Very generally, relatively large agglomerates of these mixed oxides are used as starting material in the preparation of the nanoparticles according to the invention and are then deagglomerated to the desired particle size. These agglomerates can be prepared by processes described below.

Such agglomerates can be prepared, for example, by various chemical syntheses. They are generally precipitation reactions (hydroxide precipitation, hydrolysis of organometallic compounds) with subsequent calcination. Crystallization nuclei are frequently added in order to reduce the transformation temperature to a-alumina. The sols thus obtained are dried and are converted into a gel thereby. The further calcination then takes place at temperatures of from 350° C. to 650° C. For the transformation to α-Al2O3, ignition must then be effected at temperatures of about 1000° C. The processes are described in detail in DE 199 22 492.

A further route is the aerosol process. There, the desired molecules are obtained from chemical reactions of a precursor gas or by rapid cooling of a supersaturated gas. The formation of the particle takes place either by collision or the constant vaporization and condensation of molecular clusters in equilibrium. The newly formed particles grow through further collision with product molecules (condensation) and/or particles (coagulation). If the coagulation rate is greater than that of new formation or of growth, agglomerates of spherical primary particles form. Flame reactions represent a preparation variant based on this principle. Here, nanoparticles are formed by the decomposition of precursor molecules in the flame at 1500° C.-2500° C. The oxidations of TiCl4, SiCl4 and Si2O(CH3)6 in methane/O2 flames, which lead to TiO2 and SiO2 particles, may be mentioned as examples. With the use of AlCl3, it has been possible to date to produce only the corresponding alumina. Flame reactors are used today industrially for the synthesis of submicroparticles, such as carbon black, pigment TiO2, silica and alumina.

Small particles can also be formed with the aid of centrifugal force, compressed air, sound, ultrasound and further methods, also from drops. The drops are then converted into powder by direct pyrolysis or by in situ reactions with other gases. Spray-drying and freeze-drying may be mentioned as known processes. In spray pyrolysis, precursor drops are transported by a high temperature field (flame, oven), which leads to rapid vaporization of the readily volatile component or initiates the decomposition reaction to give the desired product. The desired particles are collected in filters. The preparation of BaTiO3 from an aqueous solution of barium acetate and titanium lactate may be mentioned here as an example.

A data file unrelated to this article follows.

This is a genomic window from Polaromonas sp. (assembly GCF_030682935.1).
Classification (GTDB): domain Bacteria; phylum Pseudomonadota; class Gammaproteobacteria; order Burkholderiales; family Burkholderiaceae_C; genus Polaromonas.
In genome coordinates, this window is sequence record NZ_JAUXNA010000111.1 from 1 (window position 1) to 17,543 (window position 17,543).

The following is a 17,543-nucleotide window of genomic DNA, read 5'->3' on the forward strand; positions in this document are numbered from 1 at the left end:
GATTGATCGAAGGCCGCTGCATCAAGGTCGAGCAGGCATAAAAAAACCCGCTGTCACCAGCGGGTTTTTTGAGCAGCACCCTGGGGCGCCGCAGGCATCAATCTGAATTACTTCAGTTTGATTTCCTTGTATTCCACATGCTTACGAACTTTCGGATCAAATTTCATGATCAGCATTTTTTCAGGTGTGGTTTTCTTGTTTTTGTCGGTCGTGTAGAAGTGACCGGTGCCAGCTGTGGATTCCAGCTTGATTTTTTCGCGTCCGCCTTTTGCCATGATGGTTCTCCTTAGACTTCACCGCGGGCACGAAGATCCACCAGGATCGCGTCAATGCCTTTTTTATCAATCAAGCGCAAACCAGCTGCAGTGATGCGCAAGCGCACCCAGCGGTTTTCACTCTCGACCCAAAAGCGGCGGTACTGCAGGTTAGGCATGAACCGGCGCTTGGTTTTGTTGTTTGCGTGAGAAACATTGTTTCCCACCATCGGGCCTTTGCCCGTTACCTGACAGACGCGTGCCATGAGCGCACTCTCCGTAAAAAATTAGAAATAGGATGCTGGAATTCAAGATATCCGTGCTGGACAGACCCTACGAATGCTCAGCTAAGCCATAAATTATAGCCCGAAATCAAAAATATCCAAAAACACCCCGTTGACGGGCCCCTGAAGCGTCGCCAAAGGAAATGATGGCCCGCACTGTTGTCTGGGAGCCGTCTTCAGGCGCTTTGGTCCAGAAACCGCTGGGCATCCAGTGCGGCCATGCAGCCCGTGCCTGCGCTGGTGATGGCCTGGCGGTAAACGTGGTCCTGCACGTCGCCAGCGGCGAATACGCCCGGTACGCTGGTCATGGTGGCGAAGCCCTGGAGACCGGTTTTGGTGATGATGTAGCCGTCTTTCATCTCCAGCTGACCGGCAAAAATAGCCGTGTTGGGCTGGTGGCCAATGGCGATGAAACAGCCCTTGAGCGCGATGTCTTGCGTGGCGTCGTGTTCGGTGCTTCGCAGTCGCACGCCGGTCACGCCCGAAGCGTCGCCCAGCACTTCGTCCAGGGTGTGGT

It is also possible to attempt to comminute corundum by milling and produce crystallites in the nano range thereby. The best milling results can be achieved with stirred ball mills in wet milling. Milling beads comprising a material which has a greater hardness than corundum must be used.

A further route for the preparation of corundum at low temperature is the transformation of aluminum chlorohydrate. Seeds, preferably of very fine corundum or hematite, are added thereto for this purpose. For avoiding crystal growth, the samples must be calcined at temperatures of about 700° C. to not more than 900° C. The duration of the calcination here is at least 4 hours. A disadvantage of this method was therefore the considerable time required and the residual amounts of chlorine in the alumina. The method was described in detail in report DKG 74 (1997) No. 11/12, pages 719-722.

The nanoparticles must be liberated from these agglomerates. This is preferably effected by milling or by treatment with ultrasound. According to the invention, this deagglomeration is effected in the presence of a solvent and of a coating material, preferably a silane, which saturates the resulting active and reactive surfaces by chemical reaction or physical attachment during the milling process and thus prevents reagglomeration. The nano-mixed oxide remains as a small particle. It is also possible to add the coating material after deagglomeration is complete.

In the preparation according to the invention of the mixed oxides, it is preferable to start from agglomerates which are prepared according to the information in report DKG 74 (1997) No. 11/12, pages 719-722, as described above. The starting point here is aluminum chlorohydrate, which is attributed to the formula Al2(OH)xCly, where x is a number from 2.5 to 5.5 and y is a number from 3.5 to 0.5 and the sum of x and y is always 6. This aluminum chlorohydrate is mixed as aqueous solution with crystallization nuclei, then dried and then subjected to a thermal treatment (calcination).